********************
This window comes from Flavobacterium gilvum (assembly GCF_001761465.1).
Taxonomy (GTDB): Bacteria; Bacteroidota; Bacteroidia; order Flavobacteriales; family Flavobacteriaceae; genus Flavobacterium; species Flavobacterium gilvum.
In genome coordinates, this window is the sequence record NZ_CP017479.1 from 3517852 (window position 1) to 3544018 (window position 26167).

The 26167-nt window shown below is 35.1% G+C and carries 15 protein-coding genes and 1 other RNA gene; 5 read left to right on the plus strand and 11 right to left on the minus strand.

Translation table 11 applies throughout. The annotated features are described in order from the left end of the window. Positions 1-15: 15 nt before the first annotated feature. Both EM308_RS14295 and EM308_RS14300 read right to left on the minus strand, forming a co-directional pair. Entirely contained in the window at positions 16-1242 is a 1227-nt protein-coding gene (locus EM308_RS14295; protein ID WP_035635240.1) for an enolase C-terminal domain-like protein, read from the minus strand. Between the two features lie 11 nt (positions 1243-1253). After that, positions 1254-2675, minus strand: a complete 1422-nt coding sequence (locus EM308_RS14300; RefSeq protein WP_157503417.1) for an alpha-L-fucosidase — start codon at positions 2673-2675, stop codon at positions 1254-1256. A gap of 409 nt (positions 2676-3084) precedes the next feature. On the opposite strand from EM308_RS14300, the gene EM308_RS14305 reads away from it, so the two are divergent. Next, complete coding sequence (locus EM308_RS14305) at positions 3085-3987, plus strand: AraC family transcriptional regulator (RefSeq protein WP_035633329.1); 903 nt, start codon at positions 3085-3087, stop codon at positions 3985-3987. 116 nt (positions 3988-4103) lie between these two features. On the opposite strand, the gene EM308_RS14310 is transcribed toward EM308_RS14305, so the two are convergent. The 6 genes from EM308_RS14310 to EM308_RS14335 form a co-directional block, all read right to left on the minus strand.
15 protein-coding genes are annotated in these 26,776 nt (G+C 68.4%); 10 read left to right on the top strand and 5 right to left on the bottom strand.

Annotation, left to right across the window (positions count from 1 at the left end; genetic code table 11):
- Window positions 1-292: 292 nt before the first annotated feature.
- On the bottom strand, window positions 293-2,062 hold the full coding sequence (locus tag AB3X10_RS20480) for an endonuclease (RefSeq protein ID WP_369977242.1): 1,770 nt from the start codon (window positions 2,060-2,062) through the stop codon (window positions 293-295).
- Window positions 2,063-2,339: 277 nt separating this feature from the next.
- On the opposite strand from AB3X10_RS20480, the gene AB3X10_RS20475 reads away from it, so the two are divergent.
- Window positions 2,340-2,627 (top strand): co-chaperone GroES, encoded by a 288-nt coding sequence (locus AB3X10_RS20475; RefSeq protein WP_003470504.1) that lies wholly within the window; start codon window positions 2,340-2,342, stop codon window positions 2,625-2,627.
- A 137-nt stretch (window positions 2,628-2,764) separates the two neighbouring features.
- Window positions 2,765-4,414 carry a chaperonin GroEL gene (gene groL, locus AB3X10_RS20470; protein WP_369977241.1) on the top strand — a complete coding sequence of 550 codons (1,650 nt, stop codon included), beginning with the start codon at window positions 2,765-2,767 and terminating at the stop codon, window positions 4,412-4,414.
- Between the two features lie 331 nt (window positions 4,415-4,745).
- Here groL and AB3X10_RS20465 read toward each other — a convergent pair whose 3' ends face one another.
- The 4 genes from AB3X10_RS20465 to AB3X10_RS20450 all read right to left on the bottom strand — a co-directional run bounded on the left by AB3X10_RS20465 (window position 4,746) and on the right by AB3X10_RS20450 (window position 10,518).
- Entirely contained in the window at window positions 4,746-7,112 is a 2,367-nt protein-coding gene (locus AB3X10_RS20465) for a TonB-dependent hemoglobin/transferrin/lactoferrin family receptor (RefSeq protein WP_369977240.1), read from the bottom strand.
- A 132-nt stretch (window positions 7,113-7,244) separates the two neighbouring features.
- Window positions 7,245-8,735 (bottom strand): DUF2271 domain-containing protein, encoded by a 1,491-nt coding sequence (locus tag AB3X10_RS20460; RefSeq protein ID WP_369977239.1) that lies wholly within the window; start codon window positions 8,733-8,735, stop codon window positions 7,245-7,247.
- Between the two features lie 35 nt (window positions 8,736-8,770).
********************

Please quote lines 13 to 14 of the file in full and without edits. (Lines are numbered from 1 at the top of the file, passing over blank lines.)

- A 137-nt stretch (window positions 2,628-2,764) separates the two neighbouring features.
- Window positions 2,765-4,414 carry a chaperonin GroEL gene (gene groL, locus AB3X10_RS20470; protein WP_369977241.1) on the top strand — a complete coding sequence of 550 codons (1,650 nt, stop codon included), beginning with the start codon at window positions 2,765-2,767 and terminating at the stop codon, window positions 4,412-4,414.